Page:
Out Of The Dust | Paperbackby Karen Hesse (Author)
This gripping story, written in sparse first-person, free-verse poems, is the compelling tale of Billie Jo's struggle to survive during the dust bowl years of the Depression. With stoic courage, she learns to cope with the loss of her mother and her grieving father's slow deterioration. There is hope at the end when Billie Jo's badly burned hands are healed, and she is able to play her beloved piano again. The 1998 Newbery Medal winner.
Like the Oklahoma dust bowl from which she came, 14-year-old narrator Billie Jo writes in sparse, free-floating verse. In this compelling, immediate journal, Billie Jo reveals the grim domestic realities of living during the years of constant dust storms: That hopes--like the crops--blow away in the night like skittering tumbleweeds. That trucks, tractors, even Billie Jo's beloved piano, can suddenly be buried beneath drifts of dust. Perhaps swallowing all that grit is what gives Billie Jo--our strong, endearing, rough-cut heroine--the stoic courage to face the death of her mother after a hideous accident that also leaves her piano-playing hands in pain and permanently scarred. Meanwhile, Billie Jo's silent, windblown father is literally decaying with grief and skin cancer before her very eyes. When she decides to flee the lingering ghosts and dust of her homestead and jump a train west, she discovers a simple but profound truth about herself and her plight. There are no tight, sentimental endings here--just a steady ember of hope that brightens Karen Hesse's exquisitely written and mournful tale. Hesse won the 1998 Newbery Award for this elegantly crafted, gut-wrenching novel, and her fans won't want to miss The Music of Dolphins or Letters from Rifka. (Ages 9 and older) --Gail Hudson
|A Guide for Using Out of the Dust in the Classroom (Literature Units)|
by Sarah Clark (Author)
A literature unit to use in class when reading Out of the Dust.
|Children of the Dust Bowl: The True Story of the School at Weedpatch Camp|
by Jerry Stanley (Author)
Illus. with photographs from the Dust Bowl era. This true story took place at the emergency farm-labor camp immortalized in Steinbeck's The Grapes of Wrath. Ostracized as "dumb Okies," the children of Dust Bowl migrant laborers went without school--until Superintendent Leo Hart and 50 Okie kids built their own school in a nearby field.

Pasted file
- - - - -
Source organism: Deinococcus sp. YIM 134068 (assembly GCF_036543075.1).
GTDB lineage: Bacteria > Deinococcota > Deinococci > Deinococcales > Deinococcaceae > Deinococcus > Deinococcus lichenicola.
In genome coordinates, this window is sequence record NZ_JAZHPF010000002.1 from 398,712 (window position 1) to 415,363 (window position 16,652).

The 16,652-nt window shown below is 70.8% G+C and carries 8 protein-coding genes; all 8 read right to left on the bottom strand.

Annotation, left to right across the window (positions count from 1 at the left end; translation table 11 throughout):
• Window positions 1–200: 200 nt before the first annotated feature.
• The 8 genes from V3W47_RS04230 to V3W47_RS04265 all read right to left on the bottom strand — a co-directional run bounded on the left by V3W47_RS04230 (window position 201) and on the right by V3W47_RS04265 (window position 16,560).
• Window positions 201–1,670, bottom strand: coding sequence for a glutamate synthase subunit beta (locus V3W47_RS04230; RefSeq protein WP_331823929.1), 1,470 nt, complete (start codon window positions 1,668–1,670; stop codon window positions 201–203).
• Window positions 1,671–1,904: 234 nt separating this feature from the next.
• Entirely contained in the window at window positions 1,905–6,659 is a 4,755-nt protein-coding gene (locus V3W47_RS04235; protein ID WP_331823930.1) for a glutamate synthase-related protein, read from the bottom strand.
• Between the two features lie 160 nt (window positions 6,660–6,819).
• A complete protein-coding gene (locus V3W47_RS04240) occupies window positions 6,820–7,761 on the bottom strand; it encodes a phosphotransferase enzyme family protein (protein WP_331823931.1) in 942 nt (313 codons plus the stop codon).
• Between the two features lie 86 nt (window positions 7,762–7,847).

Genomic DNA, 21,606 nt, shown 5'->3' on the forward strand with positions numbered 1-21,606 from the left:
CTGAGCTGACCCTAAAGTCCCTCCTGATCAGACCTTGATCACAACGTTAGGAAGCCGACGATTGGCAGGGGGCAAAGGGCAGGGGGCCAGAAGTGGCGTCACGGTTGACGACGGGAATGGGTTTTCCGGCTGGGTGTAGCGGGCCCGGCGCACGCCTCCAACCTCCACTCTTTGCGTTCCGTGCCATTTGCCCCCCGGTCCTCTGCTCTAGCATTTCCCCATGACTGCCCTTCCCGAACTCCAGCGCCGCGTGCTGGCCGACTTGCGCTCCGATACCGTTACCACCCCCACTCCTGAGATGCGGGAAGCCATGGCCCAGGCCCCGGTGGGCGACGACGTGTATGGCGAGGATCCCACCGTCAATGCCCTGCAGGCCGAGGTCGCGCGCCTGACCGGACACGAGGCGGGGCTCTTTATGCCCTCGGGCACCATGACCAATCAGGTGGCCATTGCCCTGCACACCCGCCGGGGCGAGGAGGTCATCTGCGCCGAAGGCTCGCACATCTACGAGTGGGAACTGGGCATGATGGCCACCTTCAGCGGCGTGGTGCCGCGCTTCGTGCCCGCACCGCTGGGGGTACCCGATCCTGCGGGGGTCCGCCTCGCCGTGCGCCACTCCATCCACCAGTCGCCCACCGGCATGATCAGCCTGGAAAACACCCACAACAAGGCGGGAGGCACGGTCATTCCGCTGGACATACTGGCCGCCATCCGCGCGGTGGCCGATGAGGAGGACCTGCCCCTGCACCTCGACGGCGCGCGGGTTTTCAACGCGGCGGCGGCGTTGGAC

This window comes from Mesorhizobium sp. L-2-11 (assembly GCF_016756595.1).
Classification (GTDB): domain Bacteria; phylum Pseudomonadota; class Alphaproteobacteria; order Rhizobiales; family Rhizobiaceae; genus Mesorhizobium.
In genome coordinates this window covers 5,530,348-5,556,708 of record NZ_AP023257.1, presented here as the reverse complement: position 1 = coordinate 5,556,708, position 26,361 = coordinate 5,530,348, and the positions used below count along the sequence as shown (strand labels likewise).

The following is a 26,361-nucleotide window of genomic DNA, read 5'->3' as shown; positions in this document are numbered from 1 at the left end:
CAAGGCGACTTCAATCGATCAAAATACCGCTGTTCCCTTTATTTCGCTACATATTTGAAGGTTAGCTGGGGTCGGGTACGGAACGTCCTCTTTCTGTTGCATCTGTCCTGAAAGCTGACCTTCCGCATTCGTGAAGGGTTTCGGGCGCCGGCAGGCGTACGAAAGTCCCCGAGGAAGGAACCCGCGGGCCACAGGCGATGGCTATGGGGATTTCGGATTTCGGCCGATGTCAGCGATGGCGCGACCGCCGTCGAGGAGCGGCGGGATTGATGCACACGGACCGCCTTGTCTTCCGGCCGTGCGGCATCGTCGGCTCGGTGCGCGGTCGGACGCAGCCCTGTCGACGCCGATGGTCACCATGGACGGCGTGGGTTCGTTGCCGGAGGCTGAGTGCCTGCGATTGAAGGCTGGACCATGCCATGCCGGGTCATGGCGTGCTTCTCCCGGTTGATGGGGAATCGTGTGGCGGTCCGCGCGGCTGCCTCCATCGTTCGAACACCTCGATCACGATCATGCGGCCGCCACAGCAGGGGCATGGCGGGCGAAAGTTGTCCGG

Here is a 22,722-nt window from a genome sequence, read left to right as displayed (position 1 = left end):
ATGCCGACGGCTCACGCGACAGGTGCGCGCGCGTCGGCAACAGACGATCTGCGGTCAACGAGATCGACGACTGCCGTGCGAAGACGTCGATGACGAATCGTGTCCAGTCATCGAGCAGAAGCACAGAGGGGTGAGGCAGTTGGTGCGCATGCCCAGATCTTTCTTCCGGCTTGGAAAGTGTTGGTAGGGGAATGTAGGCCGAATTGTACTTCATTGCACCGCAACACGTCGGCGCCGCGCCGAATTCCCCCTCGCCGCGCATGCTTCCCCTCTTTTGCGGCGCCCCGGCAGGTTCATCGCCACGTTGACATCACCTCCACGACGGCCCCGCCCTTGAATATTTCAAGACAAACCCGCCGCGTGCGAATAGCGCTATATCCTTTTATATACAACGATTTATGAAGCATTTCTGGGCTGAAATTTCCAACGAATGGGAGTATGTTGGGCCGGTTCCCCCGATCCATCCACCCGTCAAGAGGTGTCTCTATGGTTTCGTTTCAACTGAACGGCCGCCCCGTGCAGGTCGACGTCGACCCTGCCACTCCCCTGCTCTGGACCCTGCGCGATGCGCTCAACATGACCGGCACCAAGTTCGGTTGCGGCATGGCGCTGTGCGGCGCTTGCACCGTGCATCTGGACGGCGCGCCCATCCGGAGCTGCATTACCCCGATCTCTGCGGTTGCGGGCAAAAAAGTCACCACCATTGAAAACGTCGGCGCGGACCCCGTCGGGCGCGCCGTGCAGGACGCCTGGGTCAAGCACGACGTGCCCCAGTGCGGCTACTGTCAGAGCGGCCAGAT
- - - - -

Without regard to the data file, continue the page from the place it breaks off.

by Walter Dean Myers (Author)
This New York Times bestselling novel and National Book Award nominee from acclaimed author Walter Dean Myers tells the story of Steve Harmon, a teenage boy in juvenile detention and on trial. Presented as a screenplay of Steve's own imagination, and peppered with journal entries, the book shows how one single decision can change our whole lives.Fade In: Interior: Early Morning In Cell Block D, Manhattan Detention Center.Steve (Voice-Over)
Sometimes I feel like I have walked into the...
|The Chocolate War|
by Robert Cormier (Author)
IN 1974, AFTER SUFFERING rejections from seven major publishers, The Chocolate War made its debut. An uncompromising portrait of conformity and corruption, it quickly became a bestselling—and provocative—classic for young adults.
“Masterfully structured and rich in theme; the action is well crafted, well timed, suspenseful.”—The New York Times Book Review
“The characterizations of all the boys are superb.”—School Library Journal, Starred
|Roll of Thunder, Hear My Cry|
by Mildred D. Taylor (Author)
The story of one African American family fighting to stay together and strong in the face of brutal racist attacks, illness, poverty, and betrayal in the Deep South of the 1930s.
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